A compensation scheme for people harmed by toxic exposures while working for Samsung places so many restrictions on eligibility that barely three in every 10 affected workers will receive anything.
An analysis by Hankyoreh21 magazine found only 14 of 163 cases (8.5 per cent) examined definitely fell within the scope of the scheme. The South Korean weekly said eligibility criteria announced by Samsung in January mean 107 people (66 per cent) are excluded automatically from receiving any payout because they developed diseases not on Samsung’s approved list.
The firm announced that it would only provide compensation for seven groups of diseases: Five types of haematopoietic cancers (leukaemia, non-Hodgkin’s lymphoma, aplastic anaemia, multiple myeloma, and myelodysplasia) and two types of cancer that have been approved as work-related, brain and breast cancer.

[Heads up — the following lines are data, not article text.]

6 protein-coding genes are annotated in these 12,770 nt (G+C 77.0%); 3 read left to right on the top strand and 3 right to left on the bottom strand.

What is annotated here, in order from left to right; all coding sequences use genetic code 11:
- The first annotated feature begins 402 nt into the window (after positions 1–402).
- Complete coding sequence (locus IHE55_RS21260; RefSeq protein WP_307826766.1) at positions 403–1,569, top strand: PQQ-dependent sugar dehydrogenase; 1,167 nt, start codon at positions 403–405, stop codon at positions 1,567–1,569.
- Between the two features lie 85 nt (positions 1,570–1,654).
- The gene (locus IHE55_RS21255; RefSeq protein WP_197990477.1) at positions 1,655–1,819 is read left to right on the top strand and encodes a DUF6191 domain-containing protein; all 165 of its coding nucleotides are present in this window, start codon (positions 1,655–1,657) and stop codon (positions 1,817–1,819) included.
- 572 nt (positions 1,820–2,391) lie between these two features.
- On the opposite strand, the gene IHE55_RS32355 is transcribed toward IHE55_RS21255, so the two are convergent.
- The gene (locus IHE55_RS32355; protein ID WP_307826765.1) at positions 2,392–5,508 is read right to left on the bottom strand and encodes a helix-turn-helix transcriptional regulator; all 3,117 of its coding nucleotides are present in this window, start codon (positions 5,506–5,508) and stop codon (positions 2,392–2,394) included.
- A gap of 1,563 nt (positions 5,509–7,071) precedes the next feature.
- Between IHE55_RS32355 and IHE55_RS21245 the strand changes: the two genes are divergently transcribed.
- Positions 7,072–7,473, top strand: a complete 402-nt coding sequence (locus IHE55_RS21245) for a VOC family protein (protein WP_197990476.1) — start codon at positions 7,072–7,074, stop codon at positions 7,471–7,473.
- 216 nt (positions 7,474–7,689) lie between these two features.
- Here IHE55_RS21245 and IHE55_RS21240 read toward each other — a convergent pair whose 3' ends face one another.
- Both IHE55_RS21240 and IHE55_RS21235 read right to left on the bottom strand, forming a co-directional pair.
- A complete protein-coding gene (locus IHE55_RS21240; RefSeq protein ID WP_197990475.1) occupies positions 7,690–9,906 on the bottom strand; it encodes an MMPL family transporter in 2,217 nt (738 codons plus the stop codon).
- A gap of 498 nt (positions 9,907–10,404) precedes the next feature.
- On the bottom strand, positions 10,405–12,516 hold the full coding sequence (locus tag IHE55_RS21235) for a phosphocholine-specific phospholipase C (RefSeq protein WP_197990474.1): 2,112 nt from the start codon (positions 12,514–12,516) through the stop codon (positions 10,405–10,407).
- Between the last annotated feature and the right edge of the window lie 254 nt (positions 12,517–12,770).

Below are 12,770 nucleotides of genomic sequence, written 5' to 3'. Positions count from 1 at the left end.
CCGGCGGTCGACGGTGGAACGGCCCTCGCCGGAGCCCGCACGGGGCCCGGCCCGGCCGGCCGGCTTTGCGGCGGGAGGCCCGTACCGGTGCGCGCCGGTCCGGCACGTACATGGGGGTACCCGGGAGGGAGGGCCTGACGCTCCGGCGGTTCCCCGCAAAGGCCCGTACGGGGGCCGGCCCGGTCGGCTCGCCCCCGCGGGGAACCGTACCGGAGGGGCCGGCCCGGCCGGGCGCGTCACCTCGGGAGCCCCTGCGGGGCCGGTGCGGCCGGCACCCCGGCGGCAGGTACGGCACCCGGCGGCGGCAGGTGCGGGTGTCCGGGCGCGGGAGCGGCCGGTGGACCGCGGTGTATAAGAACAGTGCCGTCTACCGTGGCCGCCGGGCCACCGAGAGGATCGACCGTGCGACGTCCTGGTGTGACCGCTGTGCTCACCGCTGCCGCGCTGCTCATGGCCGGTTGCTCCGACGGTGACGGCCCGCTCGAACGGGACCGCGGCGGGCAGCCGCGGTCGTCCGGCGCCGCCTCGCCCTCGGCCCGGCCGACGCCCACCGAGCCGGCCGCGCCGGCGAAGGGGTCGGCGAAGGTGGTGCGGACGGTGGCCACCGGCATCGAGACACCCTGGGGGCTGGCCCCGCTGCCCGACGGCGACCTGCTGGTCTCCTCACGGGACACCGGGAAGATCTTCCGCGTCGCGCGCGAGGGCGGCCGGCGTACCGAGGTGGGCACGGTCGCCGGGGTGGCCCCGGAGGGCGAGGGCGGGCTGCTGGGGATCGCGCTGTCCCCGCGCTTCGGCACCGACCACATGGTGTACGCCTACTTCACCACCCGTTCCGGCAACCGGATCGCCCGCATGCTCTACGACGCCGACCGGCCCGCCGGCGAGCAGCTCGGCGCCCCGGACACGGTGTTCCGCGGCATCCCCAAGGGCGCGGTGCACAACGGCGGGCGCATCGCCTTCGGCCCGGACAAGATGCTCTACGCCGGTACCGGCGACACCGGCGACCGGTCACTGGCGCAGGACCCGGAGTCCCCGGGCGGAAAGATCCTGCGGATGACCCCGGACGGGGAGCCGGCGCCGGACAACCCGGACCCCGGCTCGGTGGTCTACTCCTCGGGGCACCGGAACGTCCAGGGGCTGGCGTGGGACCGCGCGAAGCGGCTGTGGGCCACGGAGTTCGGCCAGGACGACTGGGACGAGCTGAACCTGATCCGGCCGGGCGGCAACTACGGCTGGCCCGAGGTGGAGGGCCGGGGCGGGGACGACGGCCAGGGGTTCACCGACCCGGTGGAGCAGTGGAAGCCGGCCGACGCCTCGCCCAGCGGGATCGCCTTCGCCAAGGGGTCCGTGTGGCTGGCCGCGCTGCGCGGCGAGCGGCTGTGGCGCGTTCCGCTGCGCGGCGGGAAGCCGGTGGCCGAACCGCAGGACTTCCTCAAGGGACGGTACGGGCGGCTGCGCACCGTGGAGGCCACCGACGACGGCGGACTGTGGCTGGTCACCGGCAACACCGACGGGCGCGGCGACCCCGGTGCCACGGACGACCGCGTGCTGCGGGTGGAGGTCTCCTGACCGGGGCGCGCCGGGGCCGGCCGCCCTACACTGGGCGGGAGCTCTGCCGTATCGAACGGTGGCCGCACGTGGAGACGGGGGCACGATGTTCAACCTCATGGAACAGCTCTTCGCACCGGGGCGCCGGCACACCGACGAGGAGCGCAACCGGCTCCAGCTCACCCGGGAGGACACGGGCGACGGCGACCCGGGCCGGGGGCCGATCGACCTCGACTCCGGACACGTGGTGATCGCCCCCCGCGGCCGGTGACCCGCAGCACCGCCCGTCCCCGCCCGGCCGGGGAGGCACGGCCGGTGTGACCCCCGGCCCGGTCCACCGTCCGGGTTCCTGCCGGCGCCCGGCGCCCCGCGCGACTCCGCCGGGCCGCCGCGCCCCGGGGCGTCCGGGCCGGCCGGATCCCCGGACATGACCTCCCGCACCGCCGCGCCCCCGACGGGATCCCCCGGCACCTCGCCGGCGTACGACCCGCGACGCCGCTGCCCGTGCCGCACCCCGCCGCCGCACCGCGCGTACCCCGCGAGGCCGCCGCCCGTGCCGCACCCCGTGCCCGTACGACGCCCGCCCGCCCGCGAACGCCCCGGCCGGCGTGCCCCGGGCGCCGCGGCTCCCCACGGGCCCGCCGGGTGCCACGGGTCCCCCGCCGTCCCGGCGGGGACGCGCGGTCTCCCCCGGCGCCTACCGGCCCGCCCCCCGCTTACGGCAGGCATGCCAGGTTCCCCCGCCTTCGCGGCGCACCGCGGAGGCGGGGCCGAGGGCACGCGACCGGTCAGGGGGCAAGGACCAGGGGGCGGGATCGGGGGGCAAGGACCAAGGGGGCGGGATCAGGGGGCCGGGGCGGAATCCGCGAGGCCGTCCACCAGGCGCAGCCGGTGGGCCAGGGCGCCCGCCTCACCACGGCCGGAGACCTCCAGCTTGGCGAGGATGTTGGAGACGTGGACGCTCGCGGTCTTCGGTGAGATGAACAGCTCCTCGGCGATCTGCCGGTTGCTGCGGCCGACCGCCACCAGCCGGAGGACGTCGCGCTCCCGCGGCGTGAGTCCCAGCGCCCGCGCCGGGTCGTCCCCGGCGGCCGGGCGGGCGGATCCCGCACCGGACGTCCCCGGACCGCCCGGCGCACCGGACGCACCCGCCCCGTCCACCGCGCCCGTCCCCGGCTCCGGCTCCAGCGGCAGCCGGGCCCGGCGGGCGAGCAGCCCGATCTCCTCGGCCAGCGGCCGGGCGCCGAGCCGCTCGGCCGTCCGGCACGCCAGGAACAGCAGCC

Even then, rules on when and how and for how long a person was exposed and when they developed a potentially related condition further limit those eligible. And the scheme is only open to former employees. The widespread use of subcontract labour means many others harmed making Samsung products would be entirely off the firm’s radar.